Published: 14:09, August 4, 2022 | Updated: 14:09, August 4, 2022
Mickelson, other golf pros sue PGA Tour in LIV fight
By Reuters

Phil Mickelson plays his shot on the fifth hole during the first round of the Charles Schwab Challenge golf tournament at the Colonial Country Club in Fort Worth, Texas on May 27, 2021. (RON JENKINS / AP)

WASHINGTON - Phil Mickelson and 10 other golfers sued the PGA Tour over its decision to suspend them for playing the new LIV Golf circuit, according to an antitrust filing on Wednesday that revealed the Hall of Famer cannot apply for reinstatement until 2024.

The lawsuit was led by six-time major champion Mickelson and includes 2020 US Open winner Bryson DeChambeau, European Ryder Cup veteran Ian Poulter, Talor Gooch, Hudson Swafford and Matt Jones, among others.

"As part of its carefully orchestrated plan to defeat competition, the Tour has threatened lifetime bans on players who play in even a single LIV Golf event," the golfers said in the complaint.

They asked the court to declare the punishments illegal and to award damages and attorneys fees.

In a letter to players, the PGA Tour acknowledged that the 11 golfers had been suspended and indicated that the Tour was not inclined to back down

In a letter to players, the PGA Tour acknowledged that the 11 golfers had been suspended and indicated that the Tour was not inclined to back down.

"These suspended players – who are now Saudi Golf League employees – have walked away from the TOUR and now want back in," Commissioner Jay Monahan wrote in a letter to members. "We intend to make our case clearly and vigorously."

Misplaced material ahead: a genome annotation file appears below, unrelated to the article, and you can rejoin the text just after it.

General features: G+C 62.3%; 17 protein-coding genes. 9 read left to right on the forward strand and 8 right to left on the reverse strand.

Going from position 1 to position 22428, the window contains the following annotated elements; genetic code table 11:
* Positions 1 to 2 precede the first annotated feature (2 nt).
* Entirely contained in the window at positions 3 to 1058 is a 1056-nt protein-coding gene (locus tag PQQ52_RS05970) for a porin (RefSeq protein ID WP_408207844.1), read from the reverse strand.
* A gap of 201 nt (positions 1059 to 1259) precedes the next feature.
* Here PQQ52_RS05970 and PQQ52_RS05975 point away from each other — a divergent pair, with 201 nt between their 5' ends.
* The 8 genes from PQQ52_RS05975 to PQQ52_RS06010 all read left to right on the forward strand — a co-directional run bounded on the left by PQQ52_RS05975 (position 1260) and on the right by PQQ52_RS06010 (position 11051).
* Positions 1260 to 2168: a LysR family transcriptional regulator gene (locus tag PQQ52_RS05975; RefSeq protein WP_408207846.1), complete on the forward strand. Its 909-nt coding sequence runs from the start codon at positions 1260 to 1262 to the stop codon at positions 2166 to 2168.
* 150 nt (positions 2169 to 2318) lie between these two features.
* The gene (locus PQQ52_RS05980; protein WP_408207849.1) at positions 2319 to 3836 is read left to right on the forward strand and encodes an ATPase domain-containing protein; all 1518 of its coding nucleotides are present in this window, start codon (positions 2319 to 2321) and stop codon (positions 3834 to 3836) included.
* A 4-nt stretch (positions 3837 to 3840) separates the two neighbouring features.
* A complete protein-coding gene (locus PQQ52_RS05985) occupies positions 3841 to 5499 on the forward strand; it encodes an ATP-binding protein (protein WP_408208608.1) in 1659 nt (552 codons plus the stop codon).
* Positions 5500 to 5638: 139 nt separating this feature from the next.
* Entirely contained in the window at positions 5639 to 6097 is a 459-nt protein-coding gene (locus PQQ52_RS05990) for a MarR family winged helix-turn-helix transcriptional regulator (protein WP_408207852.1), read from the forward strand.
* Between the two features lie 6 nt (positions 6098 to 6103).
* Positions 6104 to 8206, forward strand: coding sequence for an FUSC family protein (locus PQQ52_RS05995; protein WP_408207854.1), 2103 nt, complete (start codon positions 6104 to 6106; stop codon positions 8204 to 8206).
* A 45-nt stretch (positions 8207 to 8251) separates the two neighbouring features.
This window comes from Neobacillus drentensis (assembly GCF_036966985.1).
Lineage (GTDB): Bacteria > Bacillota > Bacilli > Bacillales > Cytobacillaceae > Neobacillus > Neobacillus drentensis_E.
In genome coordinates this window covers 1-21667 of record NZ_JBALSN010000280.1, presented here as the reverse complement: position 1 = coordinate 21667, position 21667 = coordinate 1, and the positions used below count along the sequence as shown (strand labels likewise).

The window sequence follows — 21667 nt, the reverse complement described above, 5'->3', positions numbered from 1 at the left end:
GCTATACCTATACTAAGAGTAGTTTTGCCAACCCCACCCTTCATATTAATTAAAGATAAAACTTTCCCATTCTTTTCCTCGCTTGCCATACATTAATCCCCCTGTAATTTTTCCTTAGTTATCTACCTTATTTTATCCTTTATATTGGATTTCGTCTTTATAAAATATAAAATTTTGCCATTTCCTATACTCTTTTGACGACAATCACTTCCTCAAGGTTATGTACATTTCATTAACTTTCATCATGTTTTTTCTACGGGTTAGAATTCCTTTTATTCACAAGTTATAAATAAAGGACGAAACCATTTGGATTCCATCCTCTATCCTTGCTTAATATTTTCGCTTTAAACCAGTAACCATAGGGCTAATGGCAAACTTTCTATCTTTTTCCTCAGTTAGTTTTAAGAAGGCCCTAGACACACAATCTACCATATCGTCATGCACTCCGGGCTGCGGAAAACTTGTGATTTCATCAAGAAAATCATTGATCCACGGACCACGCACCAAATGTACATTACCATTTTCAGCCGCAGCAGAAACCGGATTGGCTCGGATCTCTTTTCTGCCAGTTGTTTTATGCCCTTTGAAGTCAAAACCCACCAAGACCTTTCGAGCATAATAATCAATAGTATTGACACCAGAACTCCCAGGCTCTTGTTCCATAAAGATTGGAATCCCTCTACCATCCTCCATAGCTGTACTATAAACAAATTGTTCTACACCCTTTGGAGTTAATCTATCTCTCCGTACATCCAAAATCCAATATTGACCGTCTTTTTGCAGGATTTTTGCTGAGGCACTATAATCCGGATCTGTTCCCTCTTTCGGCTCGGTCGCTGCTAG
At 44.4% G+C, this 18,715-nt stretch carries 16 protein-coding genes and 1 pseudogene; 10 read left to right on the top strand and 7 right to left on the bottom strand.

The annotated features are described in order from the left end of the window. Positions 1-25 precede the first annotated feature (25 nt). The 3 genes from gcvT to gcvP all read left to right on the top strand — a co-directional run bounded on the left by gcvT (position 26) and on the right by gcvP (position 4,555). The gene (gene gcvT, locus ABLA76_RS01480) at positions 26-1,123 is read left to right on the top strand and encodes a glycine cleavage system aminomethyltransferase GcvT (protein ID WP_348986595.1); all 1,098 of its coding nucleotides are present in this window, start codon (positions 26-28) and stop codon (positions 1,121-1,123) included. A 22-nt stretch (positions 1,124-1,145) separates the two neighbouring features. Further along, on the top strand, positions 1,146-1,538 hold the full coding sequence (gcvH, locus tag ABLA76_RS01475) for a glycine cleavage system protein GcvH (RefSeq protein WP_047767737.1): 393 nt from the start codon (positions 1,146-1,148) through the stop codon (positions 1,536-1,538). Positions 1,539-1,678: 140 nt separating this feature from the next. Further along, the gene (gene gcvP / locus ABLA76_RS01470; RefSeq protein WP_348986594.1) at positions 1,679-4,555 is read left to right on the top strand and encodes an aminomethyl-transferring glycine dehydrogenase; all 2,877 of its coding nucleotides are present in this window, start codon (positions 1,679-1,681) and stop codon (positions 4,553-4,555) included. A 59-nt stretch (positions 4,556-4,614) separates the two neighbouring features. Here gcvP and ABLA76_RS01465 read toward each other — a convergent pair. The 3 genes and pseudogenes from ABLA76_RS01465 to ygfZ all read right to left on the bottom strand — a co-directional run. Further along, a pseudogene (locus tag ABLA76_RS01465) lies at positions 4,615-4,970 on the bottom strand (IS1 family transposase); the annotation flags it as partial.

In July, news broke that the US Justice Department was investigating whether the PGA Tour broke antitrust law in fending off the LIV Golf circuit

The $255 million LIV series is being bankrolled by Saudi Arabia's Public Investment Fund, which critics say is a vehicle for the country to improve its image in the face of criticism of its human rights record.

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The lawsuit also shed light on the status of fan favorite Mickelson, who had taken a self-imposed hiatus in February when excerpts from an unauthorized biography on him revealed that he called the Saudis "scary" but that he would look past their human rights records to gain leverage with the PGA Tour.

According to the lawsuit, Mickelson was suspended by the PGA Tour in March for, among other alleged reasons, trying to recruit players to LIV Golf and that his appeal was denied.

Mickelson applied for reinstatement in June, the lawsuit says, but that request was denied given his participation in the inaugural LIV event earlier that month.

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In addition to denying Mickelson's request, the lawsuit said the golfer was forbidden from seeking reinstatement until March 2023, which was then extended until March 2024 after he played the second LIV event.

Mickelson's ban was only announced in June, shortly after he teed off in the first LIV event, when the PGA Tour announced its decision to suspend all members who joined the lucrative series and said anyone else who made the jump would face the same fate.